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This article in CS

  1. Vol. 52 No. 5, p. 2351-2357
    Received: Nov 24, 2011

    * Corresponding author(s): chandr33@msu.edu
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An Assessment of Japanese Beetle Defoliation on Aphid-Resistant and Aphid-Susceptible Soybean Lines

  1. Desmi Chandrasena *a,
  2. Christina DiFonzob and
  3. Dechun Wanga
  1. a Department of Crop and Soil Sciences, Michigan State University, East Lansing MI 48824
    b Department of Entomology, Michigan State University, East Lansing, MI 48824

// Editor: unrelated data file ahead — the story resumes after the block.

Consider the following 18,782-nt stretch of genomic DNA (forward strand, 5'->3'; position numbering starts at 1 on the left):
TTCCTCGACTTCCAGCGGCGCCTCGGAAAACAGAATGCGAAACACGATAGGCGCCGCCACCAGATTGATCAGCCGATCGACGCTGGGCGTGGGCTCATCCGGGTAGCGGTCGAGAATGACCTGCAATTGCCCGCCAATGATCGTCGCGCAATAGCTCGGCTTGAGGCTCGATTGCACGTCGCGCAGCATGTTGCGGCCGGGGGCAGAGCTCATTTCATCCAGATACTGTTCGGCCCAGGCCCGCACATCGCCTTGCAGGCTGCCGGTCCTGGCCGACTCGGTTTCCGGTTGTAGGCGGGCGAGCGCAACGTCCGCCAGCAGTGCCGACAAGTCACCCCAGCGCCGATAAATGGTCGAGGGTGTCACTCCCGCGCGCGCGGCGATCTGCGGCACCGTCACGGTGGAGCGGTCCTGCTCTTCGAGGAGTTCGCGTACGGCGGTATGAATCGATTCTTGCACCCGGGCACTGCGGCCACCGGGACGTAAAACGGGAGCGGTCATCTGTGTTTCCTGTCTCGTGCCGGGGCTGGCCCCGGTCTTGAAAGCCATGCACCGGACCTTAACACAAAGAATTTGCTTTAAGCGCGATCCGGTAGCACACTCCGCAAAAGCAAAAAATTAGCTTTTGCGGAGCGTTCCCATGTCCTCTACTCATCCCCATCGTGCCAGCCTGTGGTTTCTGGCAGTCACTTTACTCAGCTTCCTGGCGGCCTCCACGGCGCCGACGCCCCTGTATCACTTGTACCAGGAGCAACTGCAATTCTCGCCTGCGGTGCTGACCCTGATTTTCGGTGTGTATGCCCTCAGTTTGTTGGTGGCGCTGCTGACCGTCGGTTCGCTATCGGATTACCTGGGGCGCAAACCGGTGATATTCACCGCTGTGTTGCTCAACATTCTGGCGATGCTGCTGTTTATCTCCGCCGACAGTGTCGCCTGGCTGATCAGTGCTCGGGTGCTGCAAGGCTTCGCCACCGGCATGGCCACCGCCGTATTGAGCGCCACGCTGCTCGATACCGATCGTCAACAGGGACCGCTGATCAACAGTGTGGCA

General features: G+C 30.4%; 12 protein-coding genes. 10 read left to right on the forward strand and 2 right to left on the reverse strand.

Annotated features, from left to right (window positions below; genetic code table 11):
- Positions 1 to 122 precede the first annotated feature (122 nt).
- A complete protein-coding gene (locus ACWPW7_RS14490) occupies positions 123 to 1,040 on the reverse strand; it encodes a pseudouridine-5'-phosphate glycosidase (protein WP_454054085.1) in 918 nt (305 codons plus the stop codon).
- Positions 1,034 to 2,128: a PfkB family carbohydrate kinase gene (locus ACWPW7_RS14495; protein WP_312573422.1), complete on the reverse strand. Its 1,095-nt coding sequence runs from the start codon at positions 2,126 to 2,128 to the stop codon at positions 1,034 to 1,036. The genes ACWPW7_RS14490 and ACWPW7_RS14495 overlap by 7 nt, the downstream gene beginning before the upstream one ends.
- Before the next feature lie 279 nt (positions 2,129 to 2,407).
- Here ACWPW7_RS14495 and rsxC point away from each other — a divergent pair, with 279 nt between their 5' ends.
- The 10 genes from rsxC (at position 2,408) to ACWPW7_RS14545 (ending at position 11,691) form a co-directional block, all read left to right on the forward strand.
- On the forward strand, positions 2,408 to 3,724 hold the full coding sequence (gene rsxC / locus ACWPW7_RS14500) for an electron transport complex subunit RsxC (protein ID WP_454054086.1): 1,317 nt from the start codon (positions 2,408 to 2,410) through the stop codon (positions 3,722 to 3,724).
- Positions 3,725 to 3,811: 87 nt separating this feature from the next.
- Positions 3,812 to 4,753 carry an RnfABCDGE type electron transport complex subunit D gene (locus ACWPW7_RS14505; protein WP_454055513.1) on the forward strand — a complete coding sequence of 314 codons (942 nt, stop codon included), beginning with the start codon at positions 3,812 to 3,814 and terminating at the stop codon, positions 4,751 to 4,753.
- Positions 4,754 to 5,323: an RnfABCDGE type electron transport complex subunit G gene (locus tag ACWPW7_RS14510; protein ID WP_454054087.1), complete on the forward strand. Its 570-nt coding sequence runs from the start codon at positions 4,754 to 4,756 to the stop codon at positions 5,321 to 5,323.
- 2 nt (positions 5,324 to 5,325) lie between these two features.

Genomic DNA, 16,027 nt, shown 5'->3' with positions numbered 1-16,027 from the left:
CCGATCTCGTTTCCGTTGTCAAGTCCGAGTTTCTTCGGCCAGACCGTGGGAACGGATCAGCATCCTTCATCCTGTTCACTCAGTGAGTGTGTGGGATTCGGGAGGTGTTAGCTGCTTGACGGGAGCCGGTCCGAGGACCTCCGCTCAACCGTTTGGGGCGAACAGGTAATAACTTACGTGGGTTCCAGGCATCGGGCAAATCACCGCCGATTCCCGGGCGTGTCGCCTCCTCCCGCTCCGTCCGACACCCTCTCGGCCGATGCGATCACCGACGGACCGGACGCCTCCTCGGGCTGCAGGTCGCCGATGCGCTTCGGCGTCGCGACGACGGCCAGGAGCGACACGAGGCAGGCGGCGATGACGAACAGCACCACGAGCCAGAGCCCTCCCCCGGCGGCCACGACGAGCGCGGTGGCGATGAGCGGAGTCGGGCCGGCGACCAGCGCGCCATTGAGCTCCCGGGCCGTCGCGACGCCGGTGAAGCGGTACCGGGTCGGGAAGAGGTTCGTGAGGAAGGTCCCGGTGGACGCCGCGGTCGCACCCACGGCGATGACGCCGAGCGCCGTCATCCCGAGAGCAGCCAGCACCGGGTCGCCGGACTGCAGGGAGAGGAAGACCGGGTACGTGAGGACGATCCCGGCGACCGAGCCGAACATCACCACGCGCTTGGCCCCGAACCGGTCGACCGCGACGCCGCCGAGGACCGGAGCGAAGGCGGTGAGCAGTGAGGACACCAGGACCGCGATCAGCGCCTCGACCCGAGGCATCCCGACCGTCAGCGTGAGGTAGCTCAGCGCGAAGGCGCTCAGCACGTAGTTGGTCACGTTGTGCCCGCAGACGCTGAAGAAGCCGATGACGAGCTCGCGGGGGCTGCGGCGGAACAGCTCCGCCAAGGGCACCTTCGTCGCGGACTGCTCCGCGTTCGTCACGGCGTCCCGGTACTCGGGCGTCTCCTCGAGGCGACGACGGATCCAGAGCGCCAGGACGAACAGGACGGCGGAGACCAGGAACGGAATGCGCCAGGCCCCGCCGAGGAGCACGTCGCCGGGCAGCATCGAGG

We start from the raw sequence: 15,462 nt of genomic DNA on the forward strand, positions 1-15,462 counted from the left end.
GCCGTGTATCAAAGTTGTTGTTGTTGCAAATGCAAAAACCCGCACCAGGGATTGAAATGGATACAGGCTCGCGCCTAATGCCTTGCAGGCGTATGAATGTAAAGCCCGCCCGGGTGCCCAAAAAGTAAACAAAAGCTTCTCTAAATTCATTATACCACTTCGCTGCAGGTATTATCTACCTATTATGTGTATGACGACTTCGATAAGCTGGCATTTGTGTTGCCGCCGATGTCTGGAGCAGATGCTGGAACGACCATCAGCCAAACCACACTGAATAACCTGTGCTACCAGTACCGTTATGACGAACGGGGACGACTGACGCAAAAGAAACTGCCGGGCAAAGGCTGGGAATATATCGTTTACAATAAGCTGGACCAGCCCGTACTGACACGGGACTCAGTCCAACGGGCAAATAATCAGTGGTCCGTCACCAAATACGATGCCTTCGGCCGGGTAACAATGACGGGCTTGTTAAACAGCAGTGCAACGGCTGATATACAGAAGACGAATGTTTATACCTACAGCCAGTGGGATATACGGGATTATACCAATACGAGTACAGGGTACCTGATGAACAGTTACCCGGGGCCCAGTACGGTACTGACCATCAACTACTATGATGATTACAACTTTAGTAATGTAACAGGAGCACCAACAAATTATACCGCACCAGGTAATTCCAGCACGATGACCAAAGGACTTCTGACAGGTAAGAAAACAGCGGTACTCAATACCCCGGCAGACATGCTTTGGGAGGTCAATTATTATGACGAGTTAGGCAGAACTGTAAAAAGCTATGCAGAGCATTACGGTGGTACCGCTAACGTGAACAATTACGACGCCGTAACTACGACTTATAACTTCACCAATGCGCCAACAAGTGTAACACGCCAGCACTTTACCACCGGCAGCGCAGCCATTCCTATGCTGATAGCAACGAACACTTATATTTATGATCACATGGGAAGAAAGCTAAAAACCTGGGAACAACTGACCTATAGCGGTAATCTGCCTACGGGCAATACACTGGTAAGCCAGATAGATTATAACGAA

As public institutions and seed companies incorporate soybean aphid (Aphis glycines Matsumura) resistance genes into soybean [Glycine max (L.) Merr.] cultivars, it is important to retain resistance to defoliators. This study compared Japanese beetle (Popillia japonica Newman) defoliation among rag1b and rag3 aphid-resistant lines (E06901, E06905, and E06906) with a Rag1 aphid-resistant line (LD05-16060) and aphid-susceptible lines (DKB27-53, SD01-76R, and Titan RR). Under natural insect pressure, the percentage of leaflets consumed by Japanese beetle was greater on rag1b and rag3 lines (50–86%) than LD05-16060 (11%) and SD01-76R (5%). Defoliation on the three most damaged trifoliates was higher on rag1b and rag3 lines (49–54%) and its aphid-susceptible parent Titan RR (35%) than on LD05-16060 (5%) and its aphid-susceptible parent, SD01-76R (1%). Similarly in laboratory choice and no-choice tests, greater leaf area was removed from rag1b and rag3 lines. There was more feeding on LD06-16060 under no-choice conditions than under choice conditions, suggesting LD05-16060 was more attractive to Japanese beetle in the absence of a preferred line. At present, the differential susceptibility among these lines cannot be attributed to a specific compound or compounds until sufficient genetic and biochemical studies are conducted. This study shows the importance of monitoring Japanese beetle defoliation in breeding programs to determine the severity of threat posed by this insect on new lines.

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